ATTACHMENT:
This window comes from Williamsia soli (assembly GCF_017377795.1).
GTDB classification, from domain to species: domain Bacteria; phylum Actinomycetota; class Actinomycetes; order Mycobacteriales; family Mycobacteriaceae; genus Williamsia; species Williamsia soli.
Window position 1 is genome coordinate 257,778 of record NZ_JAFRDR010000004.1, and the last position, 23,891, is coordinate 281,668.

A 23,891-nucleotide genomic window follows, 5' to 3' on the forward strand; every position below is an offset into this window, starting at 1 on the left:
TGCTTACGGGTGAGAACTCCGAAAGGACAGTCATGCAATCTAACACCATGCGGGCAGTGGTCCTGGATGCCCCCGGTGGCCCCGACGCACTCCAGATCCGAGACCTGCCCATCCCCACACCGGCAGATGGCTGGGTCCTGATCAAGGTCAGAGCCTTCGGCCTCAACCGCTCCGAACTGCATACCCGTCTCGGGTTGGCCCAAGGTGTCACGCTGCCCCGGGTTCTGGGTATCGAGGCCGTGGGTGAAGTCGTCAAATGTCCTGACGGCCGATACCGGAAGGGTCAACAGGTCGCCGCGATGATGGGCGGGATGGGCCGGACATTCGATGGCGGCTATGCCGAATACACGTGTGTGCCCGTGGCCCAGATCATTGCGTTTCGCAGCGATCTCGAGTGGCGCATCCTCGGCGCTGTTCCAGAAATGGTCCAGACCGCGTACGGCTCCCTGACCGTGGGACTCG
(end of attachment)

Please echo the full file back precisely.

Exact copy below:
This window comes from Williamsia soli (assembly GCF_017377795.1).
GTDB classification, from domain to species: domain Bacteria; phylum Actinomycetota; class Actinomycetes; order Mycobacteriales; family Mycobacteriaceae; genus Williamsia; species Williamsia soli.
Window position 1 is genome coordinate 257,778 of record NZ_JAFRDR010000004.1, and the last position, 23,891, is coordinate 281,668.

A 23,891-nucleotide genomic window follows, 5' to 3' on the forward strand; every position below is an offset into this window, starting at 1 on the left:
TGCTTACGGGTGAGAACTCCGAAAGGACAGTCATGCAATCTAACACCATGCGGGCAGTGGTCCTGGATGCCCCCGGTGGCCCCGACGCACTCCAGATCCGAGACCTGCCCATCCCCACACCGGCAGATGGCTGGGTCCTGATCAAGGTCAGAGCCTTCGGCCTCAACCGCTCCGAACTGCATACCCGTCTCGGGTTGGCCCAAGGTGTCACGCTGCCCCGGGTTCTGGGTATCGAGGCCGTGGGTGAAGTCGTCAAATGTCCTGACGGCCGATACCGGAAGGGTCAACAGGTCGCCGCGATGATGGGCGGGATGGGCCGGACATTCGATGGCGGCTATGCCGAATACACGTGTGTGCCCGTGGCCCAGATCATTGCGTTTCGCAGCGATCTCGAGTGGCGCATCCTCGGCGCTGTTCCAGAAATGGTCCAGACCGCGTACGGCTCCCTGACCGTGGGACTCG